What's even crazier than the ages of pop stars is the ages of the people that make the beats. There's no shortage of 40+ year olds behind the songs on the R&B and Hip Hop charts.
posted by Hoopo at 11:47 AM on August 28 [1 favorite]


So he's too old to rap but not too old to play Jimi Hendrix who died at the ripe age of 27?
posted by octothorpe at 12:06 PM on August 28 [2 favorites]


If the music in question is thematically youthful, i.e., something inspired by youthful horniness, still developing neocortex, naivete, etc., then I think it's sort of painful and embarrassing to watch an older person doing it. But why music in general has to be limited to young people makes no sense to me. It's an art form like any other and some artists really come into their own at a later age.
posted by ChuckRamone at 12:09 PM on August 28 [1 favorite]


If the music in question is thematically youthful, i.e., something inspired by youthful horniness, still developing neocortex, naivete, etc., then I think it's sort of painful and embarrassing to watch an older person doing it.

This is a very good point. People who do not appear youthful (it's a matter of appearance, not true age) have a hard time selling music that is thematically youthful. If they can find a way to do it without having themselves be the face of the music, then they can pull it off pretty easily. I'd credit a lot of EDM's success to this principle, since the DJ doesn't necessarily need convey the same sense of youth as does the music itself. The alternative, I suppose, is to find a way to appear youthful for a long time. Personally, I haven't figured that one out.
posted by The World Famous at 12:23 PM on August 28


I can understand what he's said about not wanting to be a rapper at 40. If he goes on stage and raps, that's a gig, not something he defines himself by.

I look forward to the Jimi Hendrix film. If I had any regrets, it would be having to read about André's career and future plans in the NYT, the Rip Van Winkle of culture.
posted by BYiro at 1:13 PM on August 28


Dr. Dre is a great producer and a passable MC at best. Listen to the "produced by Dr. Dre" play lists on Spotify. He's a great self promoter and used the MC game to boost his profile but his flow and delivery is lukewarm and I think he realized that awhile back. His "Kush" verse wasn't bad but he always seemed to be phoning other people's lyrics in.

Andre 3000 is in legendary but legacy status at this point. Another recent rapper to cite him as a great is Kendrick Lamar in "Control."
posted by aydeejones at 2:23 PM on August 28


It will be interesting to see where he is in another 10+ years; Bob Mould's 1998 The Last Dog and Pony Show was intended to be his farewell to electric indie rock, because he was pushing 40 and didn't want to be that old guy on stage. He went off and worked for WWE, put out an album of electronica that alienated most of his fans, plus a few more albums throughout the 2000s where he did his own fairly mellow thing... then he came back in 2012 and kicked everyone's ass with Silver Age and again this year with Beauty & Ruin. I saw him on both the 1998 "farewell" tour and on the 2012 Copper Blue tour... 51 year old Bob was on fire compared to 38 year old Bob.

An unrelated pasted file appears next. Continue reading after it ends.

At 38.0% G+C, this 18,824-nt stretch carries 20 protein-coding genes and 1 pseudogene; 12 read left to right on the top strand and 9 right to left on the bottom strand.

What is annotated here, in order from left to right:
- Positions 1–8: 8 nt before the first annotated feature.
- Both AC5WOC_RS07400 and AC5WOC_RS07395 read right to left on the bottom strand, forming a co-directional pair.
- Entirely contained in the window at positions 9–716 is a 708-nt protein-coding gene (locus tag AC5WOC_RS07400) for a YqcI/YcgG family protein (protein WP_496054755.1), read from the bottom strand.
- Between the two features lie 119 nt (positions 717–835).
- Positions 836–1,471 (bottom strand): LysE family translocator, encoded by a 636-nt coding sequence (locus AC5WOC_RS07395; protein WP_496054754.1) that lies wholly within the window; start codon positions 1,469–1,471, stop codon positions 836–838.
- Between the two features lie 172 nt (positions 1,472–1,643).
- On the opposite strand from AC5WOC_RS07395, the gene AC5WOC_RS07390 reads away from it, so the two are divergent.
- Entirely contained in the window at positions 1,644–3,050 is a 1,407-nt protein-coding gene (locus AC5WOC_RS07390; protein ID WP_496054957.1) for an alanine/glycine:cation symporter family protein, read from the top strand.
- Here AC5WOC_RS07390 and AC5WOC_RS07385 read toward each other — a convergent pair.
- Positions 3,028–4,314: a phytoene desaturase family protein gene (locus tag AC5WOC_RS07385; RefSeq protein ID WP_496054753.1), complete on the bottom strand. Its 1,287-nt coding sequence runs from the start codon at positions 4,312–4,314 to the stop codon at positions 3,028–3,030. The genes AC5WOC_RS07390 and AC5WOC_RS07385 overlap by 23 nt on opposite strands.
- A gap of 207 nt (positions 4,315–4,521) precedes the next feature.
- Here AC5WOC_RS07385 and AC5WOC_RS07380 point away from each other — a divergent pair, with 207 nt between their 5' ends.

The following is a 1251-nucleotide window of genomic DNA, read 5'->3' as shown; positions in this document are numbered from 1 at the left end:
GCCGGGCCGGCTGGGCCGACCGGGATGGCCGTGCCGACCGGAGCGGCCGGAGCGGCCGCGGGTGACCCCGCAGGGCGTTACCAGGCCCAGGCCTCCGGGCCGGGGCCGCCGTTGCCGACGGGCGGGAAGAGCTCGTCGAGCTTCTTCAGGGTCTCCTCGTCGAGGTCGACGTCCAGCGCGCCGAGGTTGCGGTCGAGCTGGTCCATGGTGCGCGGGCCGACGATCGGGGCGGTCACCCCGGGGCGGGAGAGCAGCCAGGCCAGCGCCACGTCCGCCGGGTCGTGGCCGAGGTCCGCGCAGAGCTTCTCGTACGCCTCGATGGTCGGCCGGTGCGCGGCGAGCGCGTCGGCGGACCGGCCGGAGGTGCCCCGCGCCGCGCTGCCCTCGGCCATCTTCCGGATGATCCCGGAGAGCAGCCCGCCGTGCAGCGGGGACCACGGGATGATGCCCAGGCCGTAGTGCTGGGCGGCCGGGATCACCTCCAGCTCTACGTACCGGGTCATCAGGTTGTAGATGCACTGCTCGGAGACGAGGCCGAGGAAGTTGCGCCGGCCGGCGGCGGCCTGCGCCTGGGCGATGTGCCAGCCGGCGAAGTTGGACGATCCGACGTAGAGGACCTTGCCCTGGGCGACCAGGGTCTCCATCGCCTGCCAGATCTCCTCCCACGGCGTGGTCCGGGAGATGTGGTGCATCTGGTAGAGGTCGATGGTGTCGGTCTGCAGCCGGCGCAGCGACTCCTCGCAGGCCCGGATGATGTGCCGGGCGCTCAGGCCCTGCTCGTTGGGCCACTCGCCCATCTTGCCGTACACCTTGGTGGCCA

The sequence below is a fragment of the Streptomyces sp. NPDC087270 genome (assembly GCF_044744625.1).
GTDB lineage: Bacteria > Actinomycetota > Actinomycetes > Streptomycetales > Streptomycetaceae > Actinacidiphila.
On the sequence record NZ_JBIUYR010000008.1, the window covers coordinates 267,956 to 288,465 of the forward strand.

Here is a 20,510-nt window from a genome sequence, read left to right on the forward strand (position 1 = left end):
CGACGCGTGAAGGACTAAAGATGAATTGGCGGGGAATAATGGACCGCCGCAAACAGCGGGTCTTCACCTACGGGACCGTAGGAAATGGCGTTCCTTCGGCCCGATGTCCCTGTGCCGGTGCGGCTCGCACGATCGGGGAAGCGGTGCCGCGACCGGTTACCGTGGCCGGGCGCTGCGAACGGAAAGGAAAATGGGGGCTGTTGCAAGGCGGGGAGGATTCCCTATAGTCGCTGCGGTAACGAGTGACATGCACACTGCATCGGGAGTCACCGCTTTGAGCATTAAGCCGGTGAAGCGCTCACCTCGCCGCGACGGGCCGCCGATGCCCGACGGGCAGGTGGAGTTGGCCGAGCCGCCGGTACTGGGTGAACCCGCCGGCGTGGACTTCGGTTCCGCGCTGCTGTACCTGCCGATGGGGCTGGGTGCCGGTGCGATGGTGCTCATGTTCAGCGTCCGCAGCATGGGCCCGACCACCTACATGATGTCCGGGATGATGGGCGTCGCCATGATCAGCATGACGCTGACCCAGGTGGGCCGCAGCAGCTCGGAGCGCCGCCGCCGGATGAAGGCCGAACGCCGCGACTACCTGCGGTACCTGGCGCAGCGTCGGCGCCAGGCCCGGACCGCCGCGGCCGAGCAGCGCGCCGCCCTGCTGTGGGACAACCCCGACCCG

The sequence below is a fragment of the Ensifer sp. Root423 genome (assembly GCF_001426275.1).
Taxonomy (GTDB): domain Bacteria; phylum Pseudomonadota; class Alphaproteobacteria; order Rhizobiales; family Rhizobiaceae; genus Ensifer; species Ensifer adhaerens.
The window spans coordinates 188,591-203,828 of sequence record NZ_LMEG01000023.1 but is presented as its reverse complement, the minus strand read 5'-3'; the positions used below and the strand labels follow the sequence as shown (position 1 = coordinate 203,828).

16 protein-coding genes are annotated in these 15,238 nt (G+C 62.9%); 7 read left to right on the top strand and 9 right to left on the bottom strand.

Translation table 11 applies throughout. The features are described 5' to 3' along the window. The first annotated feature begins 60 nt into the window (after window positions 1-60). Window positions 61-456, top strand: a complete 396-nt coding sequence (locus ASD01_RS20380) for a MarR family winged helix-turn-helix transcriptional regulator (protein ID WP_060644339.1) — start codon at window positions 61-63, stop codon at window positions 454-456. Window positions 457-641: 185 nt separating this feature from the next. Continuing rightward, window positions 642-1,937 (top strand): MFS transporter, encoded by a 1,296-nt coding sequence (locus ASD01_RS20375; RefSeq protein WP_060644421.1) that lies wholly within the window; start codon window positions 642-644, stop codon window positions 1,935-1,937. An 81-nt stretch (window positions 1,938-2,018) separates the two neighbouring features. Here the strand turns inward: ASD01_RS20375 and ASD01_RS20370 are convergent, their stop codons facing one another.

posted by usonian at 2:50 PM on August 28 [6 favorites]


Ladies and Gentlemen, OC. Trophies - (2012). Released a few weeks before his 40th birthday.

OC's debut Word...Life was released in 1994, just like Outkast's debut Southernplayalisticadillacmuzik.

Apollo Brown on the beats. Don't sleep.
posted by cashman at 8:01 PM on August 28


Damon Albarn is 46 and he just keeps getting better, having gone on for 26 years. There are many other examples, but there are many more examples of bands and composers who peak and fade away. Nothing wrong with that, it's more common than not. It's not so much always the age but rather perspective and priorities that age can bring I'd say.
posted by juiceCake at 8:57 PM on August 28 [1 favorite]


Andre 3000 is a treasure and makes me proud to be an Atlantan (albeit an Atlantan far far from home). I look forward to seeing wherever he lands.
posted by Kitteh at 12:30 PM on August 29


If anything this profile made me download a bunch of Outkast albums and throw them into my rotation.

"Hey Ya!"
posted by Fizz at 6:19 AM on August 30 [2 favorites]